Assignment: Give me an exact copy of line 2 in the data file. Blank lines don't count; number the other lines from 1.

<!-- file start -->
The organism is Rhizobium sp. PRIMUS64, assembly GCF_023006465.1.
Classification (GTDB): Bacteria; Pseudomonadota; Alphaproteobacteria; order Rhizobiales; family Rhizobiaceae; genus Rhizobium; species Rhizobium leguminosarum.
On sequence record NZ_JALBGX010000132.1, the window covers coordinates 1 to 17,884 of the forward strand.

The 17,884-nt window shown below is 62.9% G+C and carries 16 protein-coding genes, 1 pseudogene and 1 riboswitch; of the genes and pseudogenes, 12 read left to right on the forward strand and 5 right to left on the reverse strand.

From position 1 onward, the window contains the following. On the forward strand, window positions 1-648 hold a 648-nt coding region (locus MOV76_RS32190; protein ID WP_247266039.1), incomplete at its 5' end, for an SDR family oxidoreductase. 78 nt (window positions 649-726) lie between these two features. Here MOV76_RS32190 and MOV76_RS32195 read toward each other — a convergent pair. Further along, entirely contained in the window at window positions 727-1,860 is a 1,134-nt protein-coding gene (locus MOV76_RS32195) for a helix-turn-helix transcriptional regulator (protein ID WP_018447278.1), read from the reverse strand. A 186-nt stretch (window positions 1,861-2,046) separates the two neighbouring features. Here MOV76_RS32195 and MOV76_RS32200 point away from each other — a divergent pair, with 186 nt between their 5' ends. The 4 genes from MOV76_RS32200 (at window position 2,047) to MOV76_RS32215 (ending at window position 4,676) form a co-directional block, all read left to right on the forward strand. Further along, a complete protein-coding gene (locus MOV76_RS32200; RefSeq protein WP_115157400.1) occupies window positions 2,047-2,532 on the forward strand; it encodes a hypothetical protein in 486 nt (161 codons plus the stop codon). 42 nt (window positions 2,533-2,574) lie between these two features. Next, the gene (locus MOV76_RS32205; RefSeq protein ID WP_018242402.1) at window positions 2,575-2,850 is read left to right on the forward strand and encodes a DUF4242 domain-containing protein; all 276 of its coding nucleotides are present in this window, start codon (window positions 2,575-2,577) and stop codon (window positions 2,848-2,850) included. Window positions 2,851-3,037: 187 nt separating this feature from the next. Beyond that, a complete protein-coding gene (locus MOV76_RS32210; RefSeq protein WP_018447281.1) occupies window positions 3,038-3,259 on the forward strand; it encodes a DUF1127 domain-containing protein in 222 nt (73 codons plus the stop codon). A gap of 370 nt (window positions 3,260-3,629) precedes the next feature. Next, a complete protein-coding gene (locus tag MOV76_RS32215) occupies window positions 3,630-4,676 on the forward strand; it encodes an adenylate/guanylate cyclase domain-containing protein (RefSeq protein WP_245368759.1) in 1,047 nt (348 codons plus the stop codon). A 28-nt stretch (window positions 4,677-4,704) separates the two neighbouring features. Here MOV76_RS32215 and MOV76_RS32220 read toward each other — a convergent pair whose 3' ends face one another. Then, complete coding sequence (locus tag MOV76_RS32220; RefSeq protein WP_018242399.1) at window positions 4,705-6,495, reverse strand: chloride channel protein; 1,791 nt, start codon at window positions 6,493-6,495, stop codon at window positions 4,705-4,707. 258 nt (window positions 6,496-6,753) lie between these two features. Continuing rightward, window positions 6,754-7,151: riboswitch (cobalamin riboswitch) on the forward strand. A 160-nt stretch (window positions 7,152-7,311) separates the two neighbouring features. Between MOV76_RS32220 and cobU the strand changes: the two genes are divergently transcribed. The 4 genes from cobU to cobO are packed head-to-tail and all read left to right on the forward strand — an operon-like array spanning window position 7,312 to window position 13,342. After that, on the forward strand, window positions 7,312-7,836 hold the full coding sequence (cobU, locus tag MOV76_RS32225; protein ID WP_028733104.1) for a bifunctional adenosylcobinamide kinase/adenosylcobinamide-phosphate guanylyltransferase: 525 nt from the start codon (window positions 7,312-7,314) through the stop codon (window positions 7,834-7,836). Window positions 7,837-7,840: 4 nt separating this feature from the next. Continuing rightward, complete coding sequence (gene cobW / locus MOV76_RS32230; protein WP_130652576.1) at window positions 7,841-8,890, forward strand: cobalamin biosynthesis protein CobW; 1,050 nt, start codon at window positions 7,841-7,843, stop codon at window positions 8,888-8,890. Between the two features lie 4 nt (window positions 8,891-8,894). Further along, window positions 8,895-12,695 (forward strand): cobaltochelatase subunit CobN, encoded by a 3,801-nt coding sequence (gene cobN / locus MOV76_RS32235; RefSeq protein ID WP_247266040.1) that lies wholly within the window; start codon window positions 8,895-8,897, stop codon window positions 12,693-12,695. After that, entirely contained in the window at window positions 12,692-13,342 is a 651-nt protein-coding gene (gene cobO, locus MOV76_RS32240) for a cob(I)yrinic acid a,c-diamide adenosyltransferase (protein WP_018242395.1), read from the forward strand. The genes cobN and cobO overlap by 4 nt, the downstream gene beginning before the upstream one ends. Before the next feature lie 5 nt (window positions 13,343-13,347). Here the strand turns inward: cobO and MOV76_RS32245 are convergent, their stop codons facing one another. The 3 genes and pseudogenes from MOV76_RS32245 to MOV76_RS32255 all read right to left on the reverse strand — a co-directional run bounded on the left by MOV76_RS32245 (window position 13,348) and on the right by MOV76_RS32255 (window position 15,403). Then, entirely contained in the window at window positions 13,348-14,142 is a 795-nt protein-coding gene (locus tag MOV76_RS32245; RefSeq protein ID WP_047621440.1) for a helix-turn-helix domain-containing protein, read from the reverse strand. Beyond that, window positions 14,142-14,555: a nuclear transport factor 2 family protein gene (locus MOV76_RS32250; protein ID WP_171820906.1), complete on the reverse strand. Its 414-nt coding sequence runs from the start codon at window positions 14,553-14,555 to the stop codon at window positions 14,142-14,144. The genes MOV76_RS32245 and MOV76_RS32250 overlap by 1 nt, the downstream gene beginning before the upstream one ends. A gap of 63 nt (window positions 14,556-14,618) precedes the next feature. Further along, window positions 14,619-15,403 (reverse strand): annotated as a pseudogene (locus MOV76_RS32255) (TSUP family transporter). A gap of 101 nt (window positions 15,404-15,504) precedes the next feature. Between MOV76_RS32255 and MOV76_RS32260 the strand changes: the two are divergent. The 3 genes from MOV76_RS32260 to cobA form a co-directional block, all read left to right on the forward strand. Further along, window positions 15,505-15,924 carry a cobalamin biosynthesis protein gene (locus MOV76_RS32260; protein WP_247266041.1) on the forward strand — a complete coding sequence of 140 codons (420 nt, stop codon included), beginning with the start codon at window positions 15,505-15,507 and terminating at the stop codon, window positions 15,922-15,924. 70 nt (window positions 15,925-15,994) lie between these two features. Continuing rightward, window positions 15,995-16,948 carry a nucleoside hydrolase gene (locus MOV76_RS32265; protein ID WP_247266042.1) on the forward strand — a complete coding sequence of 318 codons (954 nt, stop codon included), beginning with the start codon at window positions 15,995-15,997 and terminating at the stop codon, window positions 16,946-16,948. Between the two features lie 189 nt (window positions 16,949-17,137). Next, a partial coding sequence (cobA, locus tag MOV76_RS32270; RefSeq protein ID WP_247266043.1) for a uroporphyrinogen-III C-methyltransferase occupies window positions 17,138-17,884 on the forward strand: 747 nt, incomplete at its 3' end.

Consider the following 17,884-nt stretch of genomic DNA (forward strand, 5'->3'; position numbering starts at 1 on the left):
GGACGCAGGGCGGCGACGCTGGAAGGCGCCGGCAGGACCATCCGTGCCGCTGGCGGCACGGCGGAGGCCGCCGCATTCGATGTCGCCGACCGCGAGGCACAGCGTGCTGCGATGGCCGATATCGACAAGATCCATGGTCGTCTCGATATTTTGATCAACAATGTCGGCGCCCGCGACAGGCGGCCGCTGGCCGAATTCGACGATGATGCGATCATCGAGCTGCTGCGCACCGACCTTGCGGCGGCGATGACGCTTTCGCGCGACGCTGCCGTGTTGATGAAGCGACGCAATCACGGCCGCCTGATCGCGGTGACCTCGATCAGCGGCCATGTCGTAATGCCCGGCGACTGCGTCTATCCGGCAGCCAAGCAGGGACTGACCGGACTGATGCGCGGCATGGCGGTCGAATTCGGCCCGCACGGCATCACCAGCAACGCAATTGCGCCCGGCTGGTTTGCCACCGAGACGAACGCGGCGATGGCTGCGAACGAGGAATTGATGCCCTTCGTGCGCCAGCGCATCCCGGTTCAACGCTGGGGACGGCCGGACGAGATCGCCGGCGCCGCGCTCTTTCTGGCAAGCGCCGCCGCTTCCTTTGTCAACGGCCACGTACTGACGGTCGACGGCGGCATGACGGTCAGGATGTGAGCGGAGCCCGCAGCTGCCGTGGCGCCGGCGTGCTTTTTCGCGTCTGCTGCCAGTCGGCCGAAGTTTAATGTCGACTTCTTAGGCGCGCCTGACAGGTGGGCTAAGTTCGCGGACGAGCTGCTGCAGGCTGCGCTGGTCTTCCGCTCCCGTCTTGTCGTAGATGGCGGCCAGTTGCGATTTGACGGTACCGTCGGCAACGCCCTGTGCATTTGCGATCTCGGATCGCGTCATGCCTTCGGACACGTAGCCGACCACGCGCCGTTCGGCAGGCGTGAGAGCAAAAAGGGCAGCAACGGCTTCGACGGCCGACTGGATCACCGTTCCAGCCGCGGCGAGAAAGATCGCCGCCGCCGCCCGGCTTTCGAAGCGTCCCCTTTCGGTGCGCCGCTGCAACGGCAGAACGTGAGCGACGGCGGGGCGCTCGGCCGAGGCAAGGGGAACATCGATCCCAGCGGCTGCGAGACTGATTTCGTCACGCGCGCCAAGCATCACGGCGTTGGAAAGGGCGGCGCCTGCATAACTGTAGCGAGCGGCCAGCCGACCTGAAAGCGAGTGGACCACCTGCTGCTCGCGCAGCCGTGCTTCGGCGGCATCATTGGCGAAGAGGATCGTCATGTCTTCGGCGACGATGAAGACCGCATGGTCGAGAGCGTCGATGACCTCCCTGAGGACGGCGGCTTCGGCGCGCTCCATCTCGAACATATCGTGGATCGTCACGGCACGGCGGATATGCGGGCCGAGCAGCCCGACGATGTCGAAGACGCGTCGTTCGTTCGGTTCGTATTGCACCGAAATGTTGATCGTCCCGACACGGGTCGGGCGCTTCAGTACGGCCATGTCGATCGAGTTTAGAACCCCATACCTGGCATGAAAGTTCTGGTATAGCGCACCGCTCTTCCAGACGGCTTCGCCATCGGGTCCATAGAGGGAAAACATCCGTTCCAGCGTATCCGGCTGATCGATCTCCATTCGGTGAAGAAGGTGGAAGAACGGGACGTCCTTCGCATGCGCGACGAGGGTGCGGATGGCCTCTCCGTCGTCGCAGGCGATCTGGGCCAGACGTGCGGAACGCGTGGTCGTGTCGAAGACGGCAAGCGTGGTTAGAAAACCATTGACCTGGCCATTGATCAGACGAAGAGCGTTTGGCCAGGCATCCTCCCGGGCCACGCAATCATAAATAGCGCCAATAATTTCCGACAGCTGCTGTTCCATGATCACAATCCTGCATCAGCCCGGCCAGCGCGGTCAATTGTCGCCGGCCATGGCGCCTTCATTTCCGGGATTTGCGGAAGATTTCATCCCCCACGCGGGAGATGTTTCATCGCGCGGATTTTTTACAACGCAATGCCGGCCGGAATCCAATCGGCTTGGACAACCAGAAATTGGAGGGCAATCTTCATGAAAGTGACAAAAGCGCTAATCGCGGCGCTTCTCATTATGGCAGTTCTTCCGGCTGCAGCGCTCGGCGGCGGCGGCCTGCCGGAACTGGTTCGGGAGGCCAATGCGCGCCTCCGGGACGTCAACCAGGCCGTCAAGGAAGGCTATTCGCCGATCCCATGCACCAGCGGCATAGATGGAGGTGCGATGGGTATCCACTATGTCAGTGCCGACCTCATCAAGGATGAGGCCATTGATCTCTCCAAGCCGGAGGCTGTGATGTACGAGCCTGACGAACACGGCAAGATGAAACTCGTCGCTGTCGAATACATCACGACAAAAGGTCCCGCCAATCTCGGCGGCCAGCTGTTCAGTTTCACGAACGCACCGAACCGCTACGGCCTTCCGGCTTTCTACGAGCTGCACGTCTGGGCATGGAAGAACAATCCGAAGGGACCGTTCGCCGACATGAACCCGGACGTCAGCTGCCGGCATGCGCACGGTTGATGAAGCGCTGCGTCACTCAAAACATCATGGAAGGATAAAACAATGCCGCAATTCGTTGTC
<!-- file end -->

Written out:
Classification (GTDB): Bacteria; Pseudomonadota; Alphaproteobacteria; order Rhizobiales; family Rhizobiaceae; genus Rhizobium; species Rhizobium leguminosarum.